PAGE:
Or those who already knew what the Pope thinks are more likely to be Catholics.
And Catholics pay more respect to the Pope.
I wonder if n = 1212 is large enough to distinguish these subtleties.

Phil R
Reply to  M Courtney
February 5, 2017 5:57 am

M Courtney,
I’m Catholic (or more accurately, was raised Catholic) and I know what the Pope thinks, and I pay very little respect to this Pope.
n = 1 in this study, so may not be statistically significant. 🙂

Reply to  Phil R
February 5, 2017 6:45 am

Add me to that.
Already n = 2
Seems that we will reach statistical significance in short time…
BTW, the pope was advised by Schellnhuber from the notorious Potsdam PIK, who also is advising Merkel on climate matters, that was enough for me to dispose off any morality of the Pope on these matters…

Phil R
Reply to  Phil R
February 5, 2017 7:04 am

Ferdinand Engelbeen,

BTW, the pope was advised by Schellnhuber from the notorious Potsdam PIK, who also is advising Merkel on climate matters, that was enough for me to dispose off any morality of the Pope on these matters…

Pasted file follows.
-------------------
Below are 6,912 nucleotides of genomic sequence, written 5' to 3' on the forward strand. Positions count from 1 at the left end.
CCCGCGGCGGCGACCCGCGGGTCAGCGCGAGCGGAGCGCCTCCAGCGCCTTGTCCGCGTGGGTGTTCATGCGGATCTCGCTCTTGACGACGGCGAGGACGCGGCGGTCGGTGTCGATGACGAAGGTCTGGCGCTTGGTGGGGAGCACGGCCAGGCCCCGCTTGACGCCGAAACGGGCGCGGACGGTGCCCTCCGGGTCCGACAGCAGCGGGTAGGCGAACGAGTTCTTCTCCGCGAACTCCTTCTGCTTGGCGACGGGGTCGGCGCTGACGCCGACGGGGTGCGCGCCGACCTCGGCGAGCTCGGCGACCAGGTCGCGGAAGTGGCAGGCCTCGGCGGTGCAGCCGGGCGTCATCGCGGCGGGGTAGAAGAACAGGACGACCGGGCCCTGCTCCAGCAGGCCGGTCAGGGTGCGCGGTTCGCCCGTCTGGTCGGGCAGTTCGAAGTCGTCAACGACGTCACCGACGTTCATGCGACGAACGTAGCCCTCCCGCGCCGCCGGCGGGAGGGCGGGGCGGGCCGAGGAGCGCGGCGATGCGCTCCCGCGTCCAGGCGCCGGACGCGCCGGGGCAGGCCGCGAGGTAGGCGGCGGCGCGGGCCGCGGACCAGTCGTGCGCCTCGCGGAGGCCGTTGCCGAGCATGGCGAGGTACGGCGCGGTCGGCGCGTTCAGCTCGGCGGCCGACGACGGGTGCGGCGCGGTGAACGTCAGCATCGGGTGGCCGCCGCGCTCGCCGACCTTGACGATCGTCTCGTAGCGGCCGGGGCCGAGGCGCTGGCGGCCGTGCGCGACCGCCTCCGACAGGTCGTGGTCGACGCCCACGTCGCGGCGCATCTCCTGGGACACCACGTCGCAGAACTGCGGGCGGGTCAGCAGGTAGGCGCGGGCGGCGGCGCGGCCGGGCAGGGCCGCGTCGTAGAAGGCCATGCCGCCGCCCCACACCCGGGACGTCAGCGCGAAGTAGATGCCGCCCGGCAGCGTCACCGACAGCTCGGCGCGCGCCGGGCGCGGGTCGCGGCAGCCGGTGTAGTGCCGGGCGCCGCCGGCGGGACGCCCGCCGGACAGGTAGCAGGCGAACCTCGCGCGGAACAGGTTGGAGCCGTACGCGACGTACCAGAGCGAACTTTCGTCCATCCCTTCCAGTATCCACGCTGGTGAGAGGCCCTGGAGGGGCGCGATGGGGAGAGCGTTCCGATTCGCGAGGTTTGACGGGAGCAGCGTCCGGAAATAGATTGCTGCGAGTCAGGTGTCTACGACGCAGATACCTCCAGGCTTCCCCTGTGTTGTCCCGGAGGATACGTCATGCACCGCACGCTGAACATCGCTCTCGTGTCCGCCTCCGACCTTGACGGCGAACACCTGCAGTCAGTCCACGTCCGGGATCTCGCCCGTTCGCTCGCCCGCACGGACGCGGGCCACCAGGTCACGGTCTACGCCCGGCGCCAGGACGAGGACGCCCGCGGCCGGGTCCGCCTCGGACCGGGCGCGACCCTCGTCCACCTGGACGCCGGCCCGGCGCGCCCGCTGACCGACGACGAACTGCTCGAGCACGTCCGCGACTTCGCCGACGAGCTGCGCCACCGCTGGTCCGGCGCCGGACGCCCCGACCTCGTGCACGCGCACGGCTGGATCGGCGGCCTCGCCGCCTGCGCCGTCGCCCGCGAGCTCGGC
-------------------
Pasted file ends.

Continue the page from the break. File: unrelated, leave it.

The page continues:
Ah, thank you for the opening for me to remind people (or inform people who were not aware of this before) that Schellnhuber was the “inventor” of the fake, 2-degree limit.
http://www.spiegel.de/international/world/climate-catastrophe-a-superstorm-for-global-warming-research-a-686697-8.html

But this is scientific nonsense. “Two degrees is not a magical limit — it’s clearly a political goal,” says Hans Joachim Schellnhuber, director of the Potsdam Institute for Climate Impact Research (PIK). “The world will not come to an end right away in the event of stronger warming, nor are we definitely saved if warming is not as significant. The reality, of course, is much more complicated.”
Schellnhuber ought to know. He is the father of the two-degree target.
“Yes, I plead guilty,” he says, smiling. The idea didn’t hurt his career. In fact, it made him Germany’s most influential climatologist. Schellnhuber, a theoretical physicist, became Chancellor Angela Merkel’s chief scientific adviser — a position any researcher would envy.

higley7
Reply to  Phil R
February 5, 2017 7:12 am

This is the typical wishful thinking of liberals. If you say something to be enough, then it becomes true, hopefully. Catholic guilt says that, if you have not felt guilty about climate change and have thought about of viewed the pope’s image, you should. Wishful thinking, nothing more.